Less Is More (Calls To Action)
Last year things were starting to look confusing. One page invited subscribers to the You Are The Media Thursday email, another invited people to leave their details for reports and guides, another prompt was for the Talking Content Marketing Interview series. What became apparent was that the site was becoming littered with prompts for different messages. The solution, keep everything focused on no more than two calls to action. For new guides that are now scheduled, these will be within the You Are The Media email. It just makes everything so much simpler.
Be Consistent With A Sign-Up Form (don’t hide it)
Whilst I’m not a fan of pop-ups (I think they can become distracting, but that is just my opinion), what has worked is a 15% increase in subscribers from April to May. There is now even more encouragement for email capture throughout the site and also easy to use on mobile. Before May, the only space to encourage subscribers was at the end of every article and on the footer of each page. Since the opportunity to encourage sign-up has been moved to the top of every page, as well as article and footer, this is seeing a marked increase in interaction.
Be Clear What People Will Receive And How It Will Help Them
There is nothing worse than the ‘sign-up for our free newsletter’ prompt. It’s vague, it’s 2008 and when did an email newsletter have any monetary value? If people are going to sign-up for something it has to solve a problem someone else has. The return has to be value delivered on a consistent basis. To obtain an email address and then do nothing with it, until you have something to promote is such a wasteful opportunity. If you do this, you don’t deserve someone else’s generosity.
Be Consistent And Persistent
Email is probably the best place to drive engagement. I send every Thursday the You Are The Media email and whilst I can assure you that many do not click on the links (small businesses on average have a click rate of 3.11% according to Mailchimp), everyone receives the email. They have subscribed and they know they are going to receive an email on a specific day. Now transfer this to LinkedIn, Twitter and Facebook you are now competing with everyone other individual and business at the same time. In social you are competing with everyone, with email you are competing with someone’s attention.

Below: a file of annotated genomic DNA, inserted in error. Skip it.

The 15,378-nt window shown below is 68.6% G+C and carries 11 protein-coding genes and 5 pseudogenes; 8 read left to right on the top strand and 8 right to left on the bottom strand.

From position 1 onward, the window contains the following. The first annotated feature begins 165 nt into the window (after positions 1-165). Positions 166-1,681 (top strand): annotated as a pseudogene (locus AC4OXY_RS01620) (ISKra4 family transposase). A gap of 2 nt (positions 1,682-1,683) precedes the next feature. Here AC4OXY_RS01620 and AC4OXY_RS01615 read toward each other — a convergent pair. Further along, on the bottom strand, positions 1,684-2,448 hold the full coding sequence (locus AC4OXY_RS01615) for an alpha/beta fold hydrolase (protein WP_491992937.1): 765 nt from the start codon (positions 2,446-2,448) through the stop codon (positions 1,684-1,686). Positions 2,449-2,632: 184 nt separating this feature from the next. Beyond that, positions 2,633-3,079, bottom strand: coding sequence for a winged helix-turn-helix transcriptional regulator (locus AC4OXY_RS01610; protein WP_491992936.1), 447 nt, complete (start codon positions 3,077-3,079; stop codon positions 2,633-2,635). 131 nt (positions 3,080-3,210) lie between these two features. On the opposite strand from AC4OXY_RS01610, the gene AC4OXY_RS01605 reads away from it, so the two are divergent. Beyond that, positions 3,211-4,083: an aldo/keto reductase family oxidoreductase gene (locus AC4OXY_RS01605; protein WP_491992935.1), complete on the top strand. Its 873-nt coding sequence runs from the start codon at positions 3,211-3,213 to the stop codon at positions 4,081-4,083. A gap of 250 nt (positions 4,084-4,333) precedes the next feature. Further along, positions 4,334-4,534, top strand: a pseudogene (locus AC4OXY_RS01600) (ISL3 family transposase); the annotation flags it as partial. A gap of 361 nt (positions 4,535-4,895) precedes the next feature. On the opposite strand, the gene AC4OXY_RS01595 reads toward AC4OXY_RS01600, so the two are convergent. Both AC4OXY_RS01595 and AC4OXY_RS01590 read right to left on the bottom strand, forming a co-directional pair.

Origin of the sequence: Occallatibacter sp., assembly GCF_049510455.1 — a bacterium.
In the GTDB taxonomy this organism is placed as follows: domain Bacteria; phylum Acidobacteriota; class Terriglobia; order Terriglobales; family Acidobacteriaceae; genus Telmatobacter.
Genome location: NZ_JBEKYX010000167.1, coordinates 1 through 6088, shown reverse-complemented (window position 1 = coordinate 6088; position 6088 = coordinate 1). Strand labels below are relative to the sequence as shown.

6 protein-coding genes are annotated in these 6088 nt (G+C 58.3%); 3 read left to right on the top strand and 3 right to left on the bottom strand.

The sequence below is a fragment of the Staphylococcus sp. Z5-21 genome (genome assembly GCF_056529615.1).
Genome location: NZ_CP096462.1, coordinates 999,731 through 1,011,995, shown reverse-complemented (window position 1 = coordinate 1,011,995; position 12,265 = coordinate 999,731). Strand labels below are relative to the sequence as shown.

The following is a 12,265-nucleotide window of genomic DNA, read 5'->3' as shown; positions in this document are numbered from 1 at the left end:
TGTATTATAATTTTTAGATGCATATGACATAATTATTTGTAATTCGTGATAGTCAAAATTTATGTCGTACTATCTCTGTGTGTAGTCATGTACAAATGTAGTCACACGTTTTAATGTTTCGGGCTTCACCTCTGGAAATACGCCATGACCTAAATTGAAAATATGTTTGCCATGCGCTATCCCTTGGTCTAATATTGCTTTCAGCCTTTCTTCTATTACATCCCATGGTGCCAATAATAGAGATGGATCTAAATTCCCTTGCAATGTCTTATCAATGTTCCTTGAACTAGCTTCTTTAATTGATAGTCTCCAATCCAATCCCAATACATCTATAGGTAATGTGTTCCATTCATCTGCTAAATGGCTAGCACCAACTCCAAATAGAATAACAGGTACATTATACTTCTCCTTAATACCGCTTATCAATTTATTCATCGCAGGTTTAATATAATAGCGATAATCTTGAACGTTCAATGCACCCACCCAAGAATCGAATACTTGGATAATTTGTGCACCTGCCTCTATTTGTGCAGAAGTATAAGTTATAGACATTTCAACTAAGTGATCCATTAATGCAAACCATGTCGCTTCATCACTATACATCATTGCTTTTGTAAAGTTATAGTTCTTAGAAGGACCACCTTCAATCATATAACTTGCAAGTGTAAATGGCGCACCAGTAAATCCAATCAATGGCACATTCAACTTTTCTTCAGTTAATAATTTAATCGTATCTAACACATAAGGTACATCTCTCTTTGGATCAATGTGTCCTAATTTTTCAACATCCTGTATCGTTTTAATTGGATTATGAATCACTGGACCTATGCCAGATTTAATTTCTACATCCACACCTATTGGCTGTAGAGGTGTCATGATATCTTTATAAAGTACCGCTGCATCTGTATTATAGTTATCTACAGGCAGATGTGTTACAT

Love The Space Where You Create
Lets not forget that what you create is important, but how it looks on the page is just as valuable. The new company website has doubled it’s font size and now that it’s mobile friendly, no one has to pinch the screen to make the text easy to read. The reader has to find the whole experience easy to interact with and consistency in approach is paramount. If someone is going to come back to you, the whole user experience has to be one that is on their terms and acknowledge that you have taken the time to present something that is considered.
By considering and recognising the importance of subscribers can help progress the content you create and deliver your message to people who weren’t familiar with you last month.
You cannot expect that just because a piece of work is in the public domain entitles you to new customers though. What it does provide is a platform to be consistent and for others to understand that you have a role to make others lives easier. When you become a point of reference for others, you become recognised.
The role subscription channels play is your tool to be seen as an influential resource and the media company that you now are.